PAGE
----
Part of finding the best laptop for you is answering the question, “How much storage do I need on my laptop?” Storage space refers to your computer’s capacity for storing files and data. The more storage space you have, the more documents, images, or files your PC can hold, and the faster it can recall them when needed. More is almost always better, but it’s about balancing want versus need, price versus impact.
Before deciding on how much storage is appropriate, consider your usual activities. A video editor, for example, might measure most of their files in dozens to hundreds of gigabytes, while the average user – someone who spends most of their time on the web – could get by with much less.
And when we think about price, there are additional questions to consider. Can we get by with an HDD, or do we need the speed of an SSD? Equivalent SSD storage space could be three to four times more expensive, but the speed increase could be worth it depending on your needs.
As you can see, determining just how much space you need on your laptop isn’t as simple as it may seem, but we’re here to help.
Things to consider for your laptop storage
When buying a new laptop, we generally have a storage figure in mind. We typically overestimate our needs when deciding on specs in a new machine, so just taking a guess isn’t wrong, but you might end up overpaying. Here are .the most important factors to keep in mind.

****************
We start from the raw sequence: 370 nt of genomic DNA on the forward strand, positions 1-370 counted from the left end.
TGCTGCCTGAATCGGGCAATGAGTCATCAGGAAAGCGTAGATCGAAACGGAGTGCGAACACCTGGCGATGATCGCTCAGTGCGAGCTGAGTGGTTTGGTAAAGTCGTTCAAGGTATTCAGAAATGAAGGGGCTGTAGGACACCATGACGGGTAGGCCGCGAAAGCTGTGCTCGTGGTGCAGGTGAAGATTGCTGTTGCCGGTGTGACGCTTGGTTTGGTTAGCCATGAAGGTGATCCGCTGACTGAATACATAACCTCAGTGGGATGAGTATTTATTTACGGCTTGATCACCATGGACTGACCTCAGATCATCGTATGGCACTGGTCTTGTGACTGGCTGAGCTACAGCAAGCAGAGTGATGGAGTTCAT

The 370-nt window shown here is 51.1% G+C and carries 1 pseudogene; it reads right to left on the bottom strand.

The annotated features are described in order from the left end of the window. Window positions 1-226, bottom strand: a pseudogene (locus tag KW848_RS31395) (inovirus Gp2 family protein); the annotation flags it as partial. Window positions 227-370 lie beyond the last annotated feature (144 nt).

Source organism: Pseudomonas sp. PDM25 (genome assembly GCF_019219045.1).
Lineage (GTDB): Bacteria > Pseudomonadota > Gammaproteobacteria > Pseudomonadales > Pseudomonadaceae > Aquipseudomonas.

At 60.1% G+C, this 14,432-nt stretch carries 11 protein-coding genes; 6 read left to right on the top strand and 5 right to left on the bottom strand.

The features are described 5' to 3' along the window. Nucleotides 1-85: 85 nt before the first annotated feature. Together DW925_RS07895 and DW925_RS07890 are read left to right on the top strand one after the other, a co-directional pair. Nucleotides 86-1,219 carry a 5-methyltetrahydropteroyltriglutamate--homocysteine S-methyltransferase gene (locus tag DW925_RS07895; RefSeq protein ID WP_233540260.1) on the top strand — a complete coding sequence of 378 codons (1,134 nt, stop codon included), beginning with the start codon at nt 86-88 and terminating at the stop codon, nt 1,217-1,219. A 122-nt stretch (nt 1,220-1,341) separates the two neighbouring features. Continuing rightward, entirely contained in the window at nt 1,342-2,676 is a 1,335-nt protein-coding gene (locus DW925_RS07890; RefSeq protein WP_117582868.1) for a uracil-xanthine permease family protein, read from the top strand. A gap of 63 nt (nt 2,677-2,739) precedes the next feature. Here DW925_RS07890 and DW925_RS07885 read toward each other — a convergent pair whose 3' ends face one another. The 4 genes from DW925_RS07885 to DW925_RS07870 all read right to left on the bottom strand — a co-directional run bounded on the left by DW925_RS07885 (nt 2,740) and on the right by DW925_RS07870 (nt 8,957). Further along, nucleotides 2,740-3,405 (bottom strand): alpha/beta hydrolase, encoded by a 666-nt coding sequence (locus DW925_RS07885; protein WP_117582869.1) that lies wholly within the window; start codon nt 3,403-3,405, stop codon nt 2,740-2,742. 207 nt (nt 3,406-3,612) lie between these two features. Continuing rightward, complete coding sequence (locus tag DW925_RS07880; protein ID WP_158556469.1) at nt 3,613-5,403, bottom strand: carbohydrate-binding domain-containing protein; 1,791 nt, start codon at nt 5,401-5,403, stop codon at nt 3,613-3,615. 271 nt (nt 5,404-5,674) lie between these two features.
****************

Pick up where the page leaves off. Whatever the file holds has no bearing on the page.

Your typical laptop use
For the average user, a laptop is primarily a device to send email, browse the web, watch streaming content, and converse on social media. Most prefer web-based applications, like Google Docs, as opposed to applications they need to download and install. Combined with cloud-based storage like iCloud or Google Drive and streaming platforms like YouTube, Netflix, and Spotify for entertainment and it’s easy how many users could get by with minimal storage space.
Compare that to a video editor, photographer, or coder. These users require more performance and more space. Video editors, for example, need to quickly store and recall hundreds of gigabytes, or even a few terabytes, of information. The ability to import and export large files with minimal wait times is crucial and requires a lot of SSD space.
Only you will know the answer to where you reside on that spectrum, so first do an honest accounting of your primary activities on your laptop and whether they take up a considerable amount of storage space.
If money is no object then you can ignore this, but as storage is one of the more expensive upgrades you can make on a laptop this can swing the price considerably. HDDs offer more storage at a cheaper price than SSDs, but with significantly slower read and write speeds, meaning it takes longer to save or retrieve files from the drive.
The average HDD, for example, costs around $0.04 per gigabyte as of this writing. SSDs, on the other hand, cost about $0.25 per gigabyte. On average, a terabyte of storage on each would cost $40 for the HDD and $250 for the SSD.